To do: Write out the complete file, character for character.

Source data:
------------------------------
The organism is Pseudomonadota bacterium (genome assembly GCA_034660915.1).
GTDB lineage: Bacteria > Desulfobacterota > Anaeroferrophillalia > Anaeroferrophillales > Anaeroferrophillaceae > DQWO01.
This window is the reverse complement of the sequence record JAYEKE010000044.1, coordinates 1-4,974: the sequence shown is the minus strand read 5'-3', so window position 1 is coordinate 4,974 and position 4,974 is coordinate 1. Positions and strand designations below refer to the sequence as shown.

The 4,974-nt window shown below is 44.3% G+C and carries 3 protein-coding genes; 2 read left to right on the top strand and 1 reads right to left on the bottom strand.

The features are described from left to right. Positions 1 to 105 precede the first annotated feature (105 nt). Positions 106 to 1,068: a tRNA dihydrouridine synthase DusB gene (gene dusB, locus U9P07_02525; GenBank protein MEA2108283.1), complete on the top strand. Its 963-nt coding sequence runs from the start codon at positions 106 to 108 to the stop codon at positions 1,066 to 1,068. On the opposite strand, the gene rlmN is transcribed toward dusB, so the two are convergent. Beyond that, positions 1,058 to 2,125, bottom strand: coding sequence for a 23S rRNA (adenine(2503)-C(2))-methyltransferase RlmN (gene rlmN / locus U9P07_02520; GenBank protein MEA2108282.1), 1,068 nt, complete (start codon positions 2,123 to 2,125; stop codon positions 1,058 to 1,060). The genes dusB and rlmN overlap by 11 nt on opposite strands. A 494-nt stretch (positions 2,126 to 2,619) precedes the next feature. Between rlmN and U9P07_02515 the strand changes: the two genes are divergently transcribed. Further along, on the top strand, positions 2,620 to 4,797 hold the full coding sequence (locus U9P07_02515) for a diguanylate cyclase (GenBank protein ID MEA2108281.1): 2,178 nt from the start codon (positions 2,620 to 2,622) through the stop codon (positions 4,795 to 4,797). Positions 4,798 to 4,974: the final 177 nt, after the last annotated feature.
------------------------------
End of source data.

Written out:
The organism is Pseudomonadota bacterium (genome assembly GCA_034660915.1).
GTDB lineage: Bacteria > Desulfobacterota > Anaeroferrophillalia > Anaeroferrophillales > Anaeroferrophillaceae > DQWO01.
This window is the reverse complement of the sequence record JAYEKE010000044.1, coordinates 1-4,974: the sequence shown is the minus strand read 5'-3', so window position 1 is coordinate 4,974 and position 4,974 is coordinate 1. Positions and strand designations below refer to the sequence as shown.

The 4,974-nt window shown below is 44.3% G+C and carries 3 protein-coding genes; 2 read left to right on the top strand and 1 reads right to left on the bottom strand.

The features are described from left to right. Positions 1 to 105 precede the first annotated feature (105 nt). Positions 106 to 1,068: a tRNA dihydrouridine synthase DusB gene (gene dusB, locus U9P07_02525; GenBank protein MEA2108283.1), complete on the top strand. Its 963-nt coding sequence runs from the start codon at positions 106 to 108 to the stop codon at positions 1,066 to 1,068. On the opposite strand, the gene rlmN is transcribed toward dusB, so the two are convergent. Beyond that, positions 1,058 to 2,125, bottom strand: coding sequence for a 23S rRNA (adenine(2503)-C(2))-methyltransferase RlmN (gene rlmN / locus U9P07_02520; GenBank protein MEA2108282.1), 1,068 nt, complete (start codon positions 2,123 to 2,125; stop codon positions 1,058 to 1,060). The genes dusB and rlmN overlap by 11 nt on opposite strands. A 494-nt stretch (positions 2,126 to 2,619) precedes the next feature. Between rlmN and U9P07_02515 the strand changes: the two genes are divergently transcribed. Further along, on the top strand, positions 2,620 to 4,797 hold the full coding sequence (locus U9P07_02515) for a diguanylate cyclase (GenBank protein ID MEA2108281.1): 2,178 nt from the start codon (positions 2,620 to 2,622) through the stop codon (positions 4,795 to 4,797). Positions 4,798 to 4,974: the final 177 nt, after the last annotated feature.